Yet, as much as I love motorcycles, I am fully aware two-wheeled suspension is not as good, or forgiving, as a modern automobile, therefore road conditions become even more noticeable. So, when a discussion comes up about what the road conditions will be on a trip, the consensus seems to revolve around how much better roads are when you view California in the rear-view mirror. Not only are the roads better maintained and cleaner, the speed limits are more realistically set, with drivers being far more interested in traveling at the legally set speed. All one needs to do is, set the cruise control, relax and enjoy the trip.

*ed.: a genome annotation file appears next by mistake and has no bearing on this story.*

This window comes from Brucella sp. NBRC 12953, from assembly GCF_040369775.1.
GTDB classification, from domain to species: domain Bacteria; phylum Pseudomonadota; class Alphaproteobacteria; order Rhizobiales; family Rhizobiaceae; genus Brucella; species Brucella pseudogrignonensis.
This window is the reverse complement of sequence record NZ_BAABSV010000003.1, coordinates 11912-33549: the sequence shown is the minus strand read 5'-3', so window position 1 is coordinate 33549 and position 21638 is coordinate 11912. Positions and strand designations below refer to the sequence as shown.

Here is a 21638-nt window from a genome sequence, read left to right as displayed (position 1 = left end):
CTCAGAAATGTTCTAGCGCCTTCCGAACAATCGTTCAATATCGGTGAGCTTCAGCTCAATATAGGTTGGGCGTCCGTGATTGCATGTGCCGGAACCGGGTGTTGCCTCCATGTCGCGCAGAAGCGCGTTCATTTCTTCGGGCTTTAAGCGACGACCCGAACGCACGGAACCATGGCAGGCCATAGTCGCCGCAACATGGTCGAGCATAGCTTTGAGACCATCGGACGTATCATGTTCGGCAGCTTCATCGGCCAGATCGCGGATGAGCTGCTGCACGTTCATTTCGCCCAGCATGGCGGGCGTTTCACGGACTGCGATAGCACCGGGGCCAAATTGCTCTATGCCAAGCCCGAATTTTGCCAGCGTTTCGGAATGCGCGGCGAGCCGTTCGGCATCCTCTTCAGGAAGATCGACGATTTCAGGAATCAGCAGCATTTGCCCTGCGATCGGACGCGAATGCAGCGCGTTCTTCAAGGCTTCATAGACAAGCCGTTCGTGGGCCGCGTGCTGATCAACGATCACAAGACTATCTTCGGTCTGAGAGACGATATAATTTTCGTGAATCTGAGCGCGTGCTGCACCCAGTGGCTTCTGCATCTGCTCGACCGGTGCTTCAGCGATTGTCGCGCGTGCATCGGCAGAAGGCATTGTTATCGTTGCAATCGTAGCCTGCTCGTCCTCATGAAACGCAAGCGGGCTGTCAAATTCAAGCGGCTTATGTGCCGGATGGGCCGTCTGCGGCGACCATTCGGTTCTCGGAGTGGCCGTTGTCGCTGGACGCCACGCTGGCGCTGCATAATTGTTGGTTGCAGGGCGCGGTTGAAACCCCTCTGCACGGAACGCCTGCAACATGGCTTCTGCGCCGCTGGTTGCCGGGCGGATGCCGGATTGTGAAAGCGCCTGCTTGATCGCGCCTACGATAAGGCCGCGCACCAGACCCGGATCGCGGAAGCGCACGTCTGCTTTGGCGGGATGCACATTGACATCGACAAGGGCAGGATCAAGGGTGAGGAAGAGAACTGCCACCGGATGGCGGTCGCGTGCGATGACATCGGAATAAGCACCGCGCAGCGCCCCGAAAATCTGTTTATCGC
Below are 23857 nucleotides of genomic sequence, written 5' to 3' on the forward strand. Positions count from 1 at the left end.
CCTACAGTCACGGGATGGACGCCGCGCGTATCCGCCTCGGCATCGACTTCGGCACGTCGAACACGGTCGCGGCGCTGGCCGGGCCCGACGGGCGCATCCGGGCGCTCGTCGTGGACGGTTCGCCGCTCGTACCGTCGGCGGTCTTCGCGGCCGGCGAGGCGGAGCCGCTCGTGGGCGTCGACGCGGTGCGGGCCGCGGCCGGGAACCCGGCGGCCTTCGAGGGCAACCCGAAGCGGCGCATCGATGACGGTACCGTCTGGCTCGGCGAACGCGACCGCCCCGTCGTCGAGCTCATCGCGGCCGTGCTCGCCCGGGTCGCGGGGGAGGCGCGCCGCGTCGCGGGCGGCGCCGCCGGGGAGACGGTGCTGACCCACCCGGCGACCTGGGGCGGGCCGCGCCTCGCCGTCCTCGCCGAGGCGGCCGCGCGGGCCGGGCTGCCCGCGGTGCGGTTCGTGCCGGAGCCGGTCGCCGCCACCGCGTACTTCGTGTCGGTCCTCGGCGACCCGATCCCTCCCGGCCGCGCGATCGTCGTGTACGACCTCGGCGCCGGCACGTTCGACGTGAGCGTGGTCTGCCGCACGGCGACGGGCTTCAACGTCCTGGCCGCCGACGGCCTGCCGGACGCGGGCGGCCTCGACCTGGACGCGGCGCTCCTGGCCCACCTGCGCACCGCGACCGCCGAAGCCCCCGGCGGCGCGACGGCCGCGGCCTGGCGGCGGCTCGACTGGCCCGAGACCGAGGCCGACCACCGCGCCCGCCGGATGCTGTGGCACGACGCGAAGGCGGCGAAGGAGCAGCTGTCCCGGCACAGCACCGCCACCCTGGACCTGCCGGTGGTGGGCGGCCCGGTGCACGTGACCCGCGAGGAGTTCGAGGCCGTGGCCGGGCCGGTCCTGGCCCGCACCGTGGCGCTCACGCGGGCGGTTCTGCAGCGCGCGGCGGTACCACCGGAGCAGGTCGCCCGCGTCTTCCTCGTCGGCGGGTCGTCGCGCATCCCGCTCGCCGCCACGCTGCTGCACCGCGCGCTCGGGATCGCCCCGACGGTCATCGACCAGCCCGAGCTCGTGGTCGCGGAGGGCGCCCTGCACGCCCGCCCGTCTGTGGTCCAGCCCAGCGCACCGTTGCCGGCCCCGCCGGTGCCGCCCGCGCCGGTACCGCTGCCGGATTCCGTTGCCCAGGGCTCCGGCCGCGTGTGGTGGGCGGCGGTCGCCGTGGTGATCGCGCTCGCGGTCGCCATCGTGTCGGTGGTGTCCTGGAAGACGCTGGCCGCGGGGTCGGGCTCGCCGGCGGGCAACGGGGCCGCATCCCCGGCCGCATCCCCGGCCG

I am not sure how you feel about it, but I am very curious why our neighboring states have roads in so much better shape than ours. Isn’t California supposed to be the Golden State? I keep hearing about how California represents such a large part of the nation’s economy, and if that is true, why don’t we have the best maintained roads in the country? I’ll bet there are a lot of you who will answer the question by saying, “Our roads are in the shape they are in because of the monetary policies our elected leadership in Sacramento have put in place. They spend tax payer dollars on things which do not benefit California’s tax paying residents, they pass laws which make building and maintaining roads more expensive than other states so as to line the pockets of their friends and they place an overwhelming amount of emphasis of enriching themselves by funding bloated pension plans.”